Yule, Emma Sarepta (1863-1939)

  • By Deborah A. Fox
  • Posted 11/13/2022
  • HistoryLink.org Essay 22585
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Despite nineteenth century patriarchal attitudes and societal constraints, Emma Yule – the first teacher and first school principal in the emerging city of Everett – pushed the social boundaries of her time. She pursued a long career in which she held leadership positions often reserved for men, influenced and mentored many children and young adults, and traveled solo around the world. Yule was the author of numerous books and articles, and she wrote about the conditions of women she encountered on her travels. Throughout her life, Yule saw education as a means to independence for women beyond the expected roles of wife and mother.

Early Life

Emma Sarepta Yule was born on March 25, 1863, in Red Oak Township, Iowa. She was the youngest of seven children born to Samuel Porter Yule and Sarepta Elvira Clark Yule. Four days after giving birth to Emma, Sarepta died, and Samuel remarried in October of that same year. He had an additional nine children with Mary Ann Porter. By age 17, Emma Yule lived with her oldest sister, Delia Marie Yule Rigby (1849-1916), while attending school. Delia, who was 14 years older than Emma and had five children of her own, grew to be a mother figure for Emma. Delia's two daughters, Clara and Alice, were closer in age to Emma than Delia, and the four developed close relationships.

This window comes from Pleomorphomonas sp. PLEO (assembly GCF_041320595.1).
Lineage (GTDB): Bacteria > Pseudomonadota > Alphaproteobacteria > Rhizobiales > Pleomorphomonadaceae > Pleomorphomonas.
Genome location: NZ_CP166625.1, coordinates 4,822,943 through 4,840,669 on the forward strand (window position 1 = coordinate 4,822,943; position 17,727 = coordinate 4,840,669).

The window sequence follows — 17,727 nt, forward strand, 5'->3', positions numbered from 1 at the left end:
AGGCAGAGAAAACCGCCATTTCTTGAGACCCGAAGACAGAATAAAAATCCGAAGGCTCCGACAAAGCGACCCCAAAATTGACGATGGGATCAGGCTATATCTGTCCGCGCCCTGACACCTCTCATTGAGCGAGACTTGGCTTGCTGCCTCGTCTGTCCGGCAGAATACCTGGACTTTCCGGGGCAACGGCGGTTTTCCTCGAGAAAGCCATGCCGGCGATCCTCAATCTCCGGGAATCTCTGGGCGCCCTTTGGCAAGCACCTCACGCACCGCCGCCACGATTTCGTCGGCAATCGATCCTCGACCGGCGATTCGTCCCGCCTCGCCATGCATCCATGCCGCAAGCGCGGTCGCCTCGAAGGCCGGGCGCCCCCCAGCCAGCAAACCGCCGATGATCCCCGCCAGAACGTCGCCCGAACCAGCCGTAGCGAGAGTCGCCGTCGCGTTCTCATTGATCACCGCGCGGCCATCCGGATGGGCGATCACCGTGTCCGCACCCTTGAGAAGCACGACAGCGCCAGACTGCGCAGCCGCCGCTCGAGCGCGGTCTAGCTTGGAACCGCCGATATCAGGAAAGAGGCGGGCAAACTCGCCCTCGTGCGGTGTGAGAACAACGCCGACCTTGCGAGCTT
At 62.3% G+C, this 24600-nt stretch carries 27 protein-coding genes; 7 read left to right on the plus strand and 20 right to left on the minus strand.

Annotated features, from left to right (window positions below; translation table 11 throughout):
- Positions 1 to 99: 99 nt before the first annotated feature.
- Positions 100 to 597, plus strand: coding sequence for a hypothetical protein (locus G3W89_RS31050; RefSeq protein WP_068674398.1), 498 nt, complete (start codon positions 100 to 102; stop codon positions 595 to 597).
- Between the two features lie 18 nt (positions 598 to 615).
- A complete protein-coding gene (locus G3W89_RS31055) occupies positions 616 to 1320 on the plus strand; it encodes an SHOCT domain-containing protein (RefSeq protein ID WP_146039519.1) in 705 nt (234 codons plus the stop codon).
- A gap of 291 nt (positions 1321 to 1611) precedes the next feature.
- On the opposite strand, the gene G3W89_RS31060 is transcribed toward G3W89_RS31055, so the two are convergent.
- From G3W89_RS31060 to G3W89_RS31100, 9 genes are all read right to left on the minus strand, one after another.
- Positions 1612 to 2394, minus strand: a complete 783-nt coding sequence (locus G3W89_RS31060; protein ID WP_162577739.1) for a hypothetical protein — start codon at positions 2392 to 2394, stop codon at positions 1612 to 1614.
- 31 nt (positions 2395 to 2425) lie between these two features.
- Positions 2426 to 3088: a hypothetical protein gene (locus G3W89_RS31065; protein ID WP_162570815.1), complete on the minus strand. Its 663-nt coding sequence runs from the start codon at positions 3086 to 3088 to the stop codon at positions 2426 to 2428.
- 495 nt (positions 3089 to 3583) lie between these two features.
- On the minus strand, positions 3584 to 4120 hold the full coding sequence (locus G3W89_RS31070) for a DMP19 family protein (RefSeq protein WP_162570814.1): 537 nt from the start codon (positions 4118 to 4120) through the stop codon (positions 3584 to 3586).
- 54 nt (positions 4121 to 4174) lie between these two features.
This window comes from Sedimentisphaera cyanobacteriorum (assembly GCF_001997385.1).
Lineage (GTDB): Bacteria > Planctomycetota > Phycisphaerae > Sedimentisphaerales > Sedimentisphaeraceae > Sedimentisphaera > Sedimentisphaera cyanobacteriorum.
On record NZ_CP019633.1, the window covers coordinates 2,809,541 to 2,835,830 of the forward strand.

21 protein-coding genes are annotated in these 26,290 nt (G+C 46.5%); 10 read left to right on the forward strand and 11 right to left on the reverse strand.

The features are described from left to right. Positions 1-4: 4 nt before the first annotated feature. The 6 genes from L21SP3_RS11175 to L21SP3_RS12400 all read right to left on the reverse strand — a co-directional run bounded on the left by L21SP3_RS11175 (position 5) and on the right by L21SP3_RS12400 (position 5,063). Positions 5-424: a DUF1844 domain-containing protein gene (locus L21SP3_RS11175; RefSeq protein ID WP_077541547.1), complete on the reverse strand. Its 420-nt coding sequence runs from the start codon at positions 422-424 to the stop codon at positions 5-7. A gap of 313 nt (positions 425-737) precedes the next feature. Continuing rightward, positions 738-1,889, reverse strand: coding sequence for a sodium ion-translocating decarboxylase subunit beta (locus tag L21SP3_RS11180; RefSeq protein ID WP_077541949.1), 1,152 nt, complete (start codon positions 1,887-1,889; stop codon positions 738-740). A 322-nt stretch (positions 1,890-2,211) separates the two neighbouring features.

Women's social roles were strictly prescribed in the late nineteenth century. Most functioned as wives and mothers, and career choices were few, limited to what would be seen as "acceptable" for a woman. Emma witnessed Delia's unhappy marriage that resulted in divorce. She knew the tiresome task of raising children, having experienced her many younger half-siblings, nieces, and nephews. Knowing her narrow choices, Yule yearned for a purpose beyond motherhood. A determined Emma Yule set off on a path as an educator, ultimately taking herself across the country and around the world.

Pioneer and Educator

In 1885, Yule attended Iowa State Normal School, an institution for training teachers, and started teaching near Aurelia and Hull, Iowa. In 1890, she spent about a year near Livingston, Montana, and attended County Teachers Institute. The following year, Yule was offered a teaching position in the emerging and rapidly growing town of Everett, where she launched her teaching career on December 14, 1891. She was the sole teacher in the brand-new school building with 26 students. Before the school year concluded, enrollment surged sixfold, and new teachers and buildings were added.